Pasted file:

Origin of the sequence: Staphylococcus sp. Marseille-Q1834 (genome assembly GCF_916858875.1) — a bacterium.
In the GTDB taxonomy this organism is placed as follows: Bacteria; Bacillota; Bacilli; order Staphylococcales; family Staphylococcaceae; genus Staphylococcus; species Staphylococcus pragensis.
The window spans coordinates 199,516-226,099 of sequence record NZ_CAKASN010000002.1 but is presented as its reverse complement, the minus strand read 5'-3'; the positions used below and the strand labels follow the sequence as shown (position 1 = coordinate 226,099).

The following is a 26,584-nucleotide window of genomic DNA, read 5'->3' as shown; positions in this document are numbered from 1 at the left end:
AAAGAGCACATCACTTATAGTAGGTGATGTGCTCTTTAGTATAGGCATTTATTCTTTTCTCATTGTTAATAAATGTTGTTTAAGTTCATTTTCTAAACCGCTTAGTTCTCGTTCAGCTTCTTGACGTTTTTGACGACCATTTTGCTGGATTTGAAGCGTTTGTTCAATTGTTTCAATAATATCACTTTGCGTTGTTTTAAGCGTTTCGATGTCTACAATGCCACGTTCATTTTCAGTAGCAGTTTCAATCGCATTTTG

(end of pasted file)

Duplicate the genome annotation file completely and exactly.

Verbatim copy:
Origin of the sequence: Staphylococcus sp. Marseille-Q1834 (genome assembly GCF_916858875.1) — a bacterium.
In the GTDB taxonomy this organism is placed as follows: Bacteria; Bacillota; Bacilli; order Staphylococcales; family Staphylococcaceae; genus Staphylococcus; species Staphylococcus pragensis.
The window spans coordinates 199,516-226,099 of sequence record NZ_CAKASN010000002.1 but is presented as its reverse complement, the minus strand read 5'-3'; the positions used below and the strand labels follow the sequence as shown (position 1 = coordinate 226,099).

The following is a 26,584-nucleotide window of genomic DNA, read 5'->3' as shown; positions in this document are numbered from 1 at the left end:
AAAGAGCACATCACTTATAGTAGGTGATGTGCTCTTTAGTATAGGCATTTATTCTTTTCTCATTGTTAATAAATGTTGTTTAAGTTCATTTTCTAAACCGCTTAGTTCTCGTTCAGCTTCTTGACGTTTTTGACGACCATTTTGCTGGATTTGAAGCGTTTGTTCAATTGTTTCAATAATATCACTTTGCGTTGTTTTAAGCGTTTCGATGTCTACAATGCCACGTTCATTTTCAGTAGCAGTTTCAATCGCATTTTG